Concerns over ethical issues regarding the genetic modification of human embryos have been raised and an inquiry has found that there is “no absolute reason not to pursue it.”
However, report stated that appropriate measures must be put into place before it becomes legal in the UK. Further medical and social research on this issue is being called for.
“The implications for society are extensive, profound and long-term,” said inquiry chair Karen Yeung, Professor of Law, Ethics and Informatics at the University of Birmingham.
In some research genome editing in human embryos is permitted, although genome editing in embryos for assisted reproduction is currently illegal in the UK.
Researchers are allowed to perform gene editing on discarded IVF embryos as long as they destroy them immediately after the research.
Genome editing can help annihilate genetic diseases in families by modifying or eliminating any faulty code that is found in the embryos, sperm or egg.
However, the subject is gaining controversy since it could possibly pave the way to “designer babies.”
Director of Human Genetics Alert, Dr. David King commented on the review of Nuffield Council of Bioethics on genome editing saying, “We have had international bans on eugenic genetic engineering for 30 years. But this group of scientists thinks it knows better, even though there is absolutely no medical benefit to this whatever.”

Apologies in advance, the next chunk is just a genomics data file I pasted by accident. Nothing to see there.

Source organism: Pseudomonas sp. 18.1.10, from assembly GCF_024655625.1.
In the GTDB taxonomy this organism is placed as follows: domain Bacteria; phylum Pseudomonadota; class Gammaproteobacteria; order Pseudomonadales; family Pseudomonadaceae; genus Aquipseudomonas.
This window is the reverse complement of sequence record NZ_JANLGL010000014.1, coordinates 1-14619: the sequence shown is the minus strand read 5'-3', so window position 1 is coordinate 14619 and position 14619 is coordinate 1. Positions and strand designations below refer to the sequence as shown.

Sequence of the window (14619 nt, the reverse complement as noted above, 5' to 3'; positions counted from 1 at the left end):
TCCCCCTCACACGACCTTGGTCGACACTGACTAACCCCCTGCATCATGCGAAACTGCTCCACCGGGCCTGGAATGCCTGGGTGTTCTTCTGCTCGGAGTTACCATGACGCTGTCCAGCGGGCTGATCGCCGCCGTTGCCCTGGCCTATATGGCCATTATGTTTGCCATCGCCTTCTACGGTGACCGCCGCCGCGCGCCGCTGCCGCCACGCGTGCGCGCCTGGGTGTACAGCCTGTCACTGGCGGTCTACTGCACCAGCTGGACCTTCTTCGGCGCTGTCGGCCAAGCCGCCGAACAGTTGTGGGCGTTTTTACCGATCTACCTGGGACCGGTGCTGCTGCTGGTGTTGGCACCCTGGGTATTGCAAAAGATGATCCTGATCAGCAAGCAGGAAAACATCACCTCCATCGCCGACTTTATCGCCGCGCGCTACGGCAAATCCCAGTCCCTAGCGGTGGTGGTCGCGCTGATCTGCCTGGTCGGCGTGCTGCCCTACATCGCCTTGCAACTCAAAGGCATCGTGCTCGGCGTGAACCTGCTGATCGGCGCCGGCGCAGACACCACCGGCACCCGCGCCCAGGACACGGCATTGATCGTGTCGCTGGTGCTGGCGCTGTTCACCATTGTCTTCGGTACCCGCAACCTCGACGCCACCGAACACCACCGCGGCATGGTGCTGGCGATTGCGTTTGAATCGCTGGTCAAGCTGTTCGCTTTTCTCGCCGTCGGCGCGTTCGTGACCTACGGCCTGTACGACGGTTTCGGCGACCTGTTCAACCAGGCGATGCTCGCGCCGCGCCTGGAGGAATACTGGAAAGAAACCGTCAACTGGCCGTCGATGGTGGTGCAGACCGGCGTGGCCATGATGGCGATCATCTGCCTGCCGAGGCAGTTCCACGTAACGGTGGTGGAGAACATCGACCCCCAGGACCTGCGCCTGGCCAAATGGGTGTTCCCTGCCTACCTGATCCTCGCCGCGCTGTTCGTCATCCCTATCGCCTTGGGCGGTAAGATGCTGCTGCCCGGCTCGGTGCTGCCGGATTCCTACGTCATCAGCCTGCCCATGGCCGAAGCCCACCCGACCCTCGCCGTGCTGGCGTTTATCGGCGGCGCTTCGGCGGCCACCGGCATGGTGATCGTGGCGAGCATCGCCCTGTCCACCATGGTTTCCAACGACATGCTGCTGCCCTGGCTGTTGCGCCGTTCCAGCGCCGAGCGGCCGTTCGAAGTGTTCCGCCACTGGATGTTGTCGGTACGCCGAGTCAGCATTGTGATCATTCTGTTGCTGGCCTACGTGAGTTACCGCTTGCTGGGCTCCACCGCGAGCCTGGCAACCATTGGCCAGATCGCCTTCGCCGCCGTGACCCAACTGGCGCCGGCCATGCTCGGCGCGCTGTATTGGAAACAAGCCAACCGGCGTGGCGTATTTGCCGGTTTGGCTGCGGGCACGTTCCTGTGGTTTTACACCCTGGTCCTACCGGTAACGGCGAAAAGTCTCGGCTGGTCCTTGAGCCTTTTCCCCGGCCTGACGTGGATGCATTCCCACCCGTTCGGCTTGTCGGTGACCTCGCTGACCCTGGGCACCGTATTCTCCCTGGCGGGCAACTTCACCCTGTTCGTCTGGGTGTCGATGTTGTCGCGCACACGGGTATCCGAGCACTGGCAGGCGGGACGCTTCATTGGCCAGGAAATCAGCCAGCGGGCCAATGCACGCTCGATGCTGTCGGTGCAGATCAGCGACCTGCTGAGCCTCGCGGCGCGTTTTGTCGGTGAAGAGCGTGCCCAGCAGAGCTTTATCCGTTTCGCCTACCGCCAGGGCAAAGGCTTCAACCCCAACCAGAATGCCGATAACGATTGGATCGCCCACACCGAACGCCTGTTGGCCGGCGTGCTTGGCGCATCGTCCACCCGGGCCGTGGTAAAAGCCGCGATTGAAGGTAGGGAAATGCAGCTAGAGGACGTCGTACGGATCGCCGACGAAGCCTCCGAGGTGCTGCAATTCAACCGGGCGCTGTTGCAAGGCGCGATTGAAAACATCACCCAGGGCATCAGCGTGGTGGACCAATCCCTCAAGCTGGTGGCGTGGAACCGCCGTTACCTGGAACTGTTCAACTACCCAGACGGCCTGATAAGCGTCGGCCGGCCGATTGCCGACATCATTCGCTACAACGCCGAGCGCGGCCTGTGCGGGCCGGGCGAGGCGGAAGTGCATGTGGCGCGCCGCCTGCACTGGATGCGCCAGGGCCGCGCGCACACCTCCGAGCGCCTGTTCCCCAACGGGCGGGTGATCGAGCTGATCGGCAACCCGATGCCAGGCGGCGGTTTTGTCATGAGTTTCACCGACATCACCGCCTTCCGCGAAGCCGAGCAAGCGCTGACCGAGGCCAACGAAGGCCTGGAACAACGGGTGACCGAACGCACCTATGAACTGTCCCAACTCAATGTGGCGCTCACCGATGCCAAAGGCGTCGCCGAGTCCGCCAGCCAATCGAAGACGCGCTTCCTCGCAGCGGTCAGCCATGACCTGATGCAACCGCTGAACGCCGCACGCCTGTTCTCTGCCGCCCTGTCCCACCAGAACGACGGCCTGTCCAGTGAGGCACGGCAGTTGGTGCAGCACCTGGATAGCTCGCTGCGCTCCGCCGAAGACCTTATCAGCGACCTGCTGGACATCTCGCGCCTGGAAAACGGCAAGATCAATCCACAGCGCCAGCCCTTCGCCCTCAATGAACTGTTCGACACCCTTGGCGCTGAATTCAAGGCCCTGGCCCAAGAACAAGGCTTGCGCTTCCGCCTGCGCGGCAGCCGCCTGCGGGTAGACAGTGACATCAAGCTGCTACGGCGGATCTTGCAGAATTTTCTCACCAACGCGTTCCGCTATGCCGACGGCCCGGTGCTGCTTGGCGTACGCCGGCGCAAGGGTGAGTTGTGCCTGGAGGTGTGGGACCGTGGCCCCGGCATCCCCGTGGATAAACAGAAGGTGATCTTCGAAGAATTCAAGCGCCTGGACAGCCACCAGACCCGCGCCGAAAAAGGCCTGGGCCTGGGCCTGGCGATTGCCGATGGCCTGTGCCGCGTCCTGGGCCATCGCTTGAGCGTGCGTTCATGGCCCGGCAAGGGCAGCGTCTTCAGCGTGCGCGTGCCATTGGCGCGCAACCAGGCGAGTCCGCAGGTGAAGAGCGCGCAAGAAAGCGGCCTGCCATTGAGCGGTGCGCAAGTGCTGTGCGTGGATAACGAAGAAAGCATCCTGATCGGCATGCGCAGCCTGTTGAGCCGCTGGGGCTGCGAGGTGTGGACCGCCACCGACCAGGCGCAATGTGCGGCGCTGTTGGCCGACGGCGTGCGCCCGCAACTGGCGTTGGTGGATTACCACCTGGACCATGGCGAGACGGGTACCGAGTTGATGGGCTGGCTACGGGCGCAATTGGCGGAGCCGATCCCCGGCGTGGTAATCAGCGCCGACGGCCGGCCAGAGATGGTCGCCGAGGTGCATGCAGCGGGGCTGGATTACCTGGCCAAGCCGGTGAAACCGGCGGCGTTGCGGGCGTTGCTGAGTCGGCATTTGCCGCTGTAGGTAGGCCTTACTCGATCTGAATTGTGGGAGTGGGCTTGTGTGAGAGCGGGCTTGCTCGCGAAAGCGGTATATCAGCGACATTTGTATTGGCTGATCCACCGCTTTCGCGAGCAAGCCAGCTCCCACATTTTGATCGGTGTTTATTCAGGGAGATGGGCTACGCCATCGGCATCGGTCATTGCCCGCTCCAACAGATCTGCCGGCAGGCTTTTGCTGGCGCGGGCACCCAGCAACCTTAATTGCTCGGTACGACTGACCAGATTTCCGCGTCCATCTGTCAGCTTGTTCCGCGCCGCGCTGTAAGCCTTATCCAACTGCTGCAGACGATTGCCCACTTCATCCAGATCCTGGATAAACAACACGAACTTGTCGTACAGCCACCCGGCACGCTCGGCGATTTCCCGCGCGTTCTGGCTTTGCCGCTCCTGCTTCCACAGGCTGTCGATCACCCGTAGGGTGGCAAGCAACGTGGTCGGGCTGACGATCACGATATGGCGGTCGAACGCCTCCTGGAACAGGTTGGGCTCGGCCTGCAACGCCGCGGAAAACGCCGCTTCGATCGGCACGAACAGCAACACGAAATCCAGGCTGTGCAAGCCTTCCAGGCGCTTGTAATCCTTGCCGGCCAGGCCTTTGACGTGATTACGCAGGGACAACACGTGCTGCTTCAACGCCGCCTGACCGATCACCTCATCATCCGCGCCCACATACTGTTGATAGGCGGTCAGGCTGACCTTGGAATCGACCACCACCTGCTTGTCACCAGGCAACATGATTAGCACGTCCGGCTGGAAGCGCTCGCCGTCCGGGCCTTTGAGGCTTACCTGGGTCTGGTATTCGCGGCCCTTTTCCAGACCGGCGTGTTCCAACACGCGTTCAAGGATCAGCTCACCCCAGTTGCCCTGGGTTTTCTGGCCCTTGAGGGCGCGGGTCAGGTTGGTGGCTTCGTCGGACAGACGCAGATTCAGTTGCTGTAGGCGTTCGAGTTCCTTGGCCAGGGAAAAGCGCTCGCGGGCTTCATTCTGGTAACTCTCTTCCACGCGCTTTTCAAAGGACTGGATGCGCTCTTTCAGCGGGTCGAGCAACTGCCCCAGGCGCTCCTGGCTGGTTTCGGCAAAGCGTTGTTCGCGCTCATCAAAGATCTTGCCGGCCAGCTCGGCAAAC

“The Nuffield Council doesn’t even bother to say no to outright designer babies. The people of Britain decided 15 years ago that they don’t want GM food. Do you suppose they want GM babies?” he added.
According to the Director of the Nuffield Council, Hugh Whittall, consideration needed to be given to groups whose conditions might be “edited out” of the population by elimination of a genetic variant.
A broad and inclusive societal debate has been called for by the Council, hearing as many voices as they possibly can.
Further research is needed and suggested by the Council “to establish standards of clinical safety.”
Scientists at the Wellcome Sanger Institute conducted a recent study proposing that the CRISPR/Cas9 gene editing can cause greater genetic damage in cells. Gene therapy scientists are advised to proceed “with caution.”
Prof. Yeung stated, “It is important to stress that there is still great uncertainty over what genome editing may be able to achieve.”
The Council recommended that even when genome editing is legalised, it should be under strict regulation and monitoring and it should only be authorized on a case-by-case basis.
“No change will happen overnight,” noted Mr Whittall
“This report is not a full stop. It plays into an ongoing – and international – discussion.”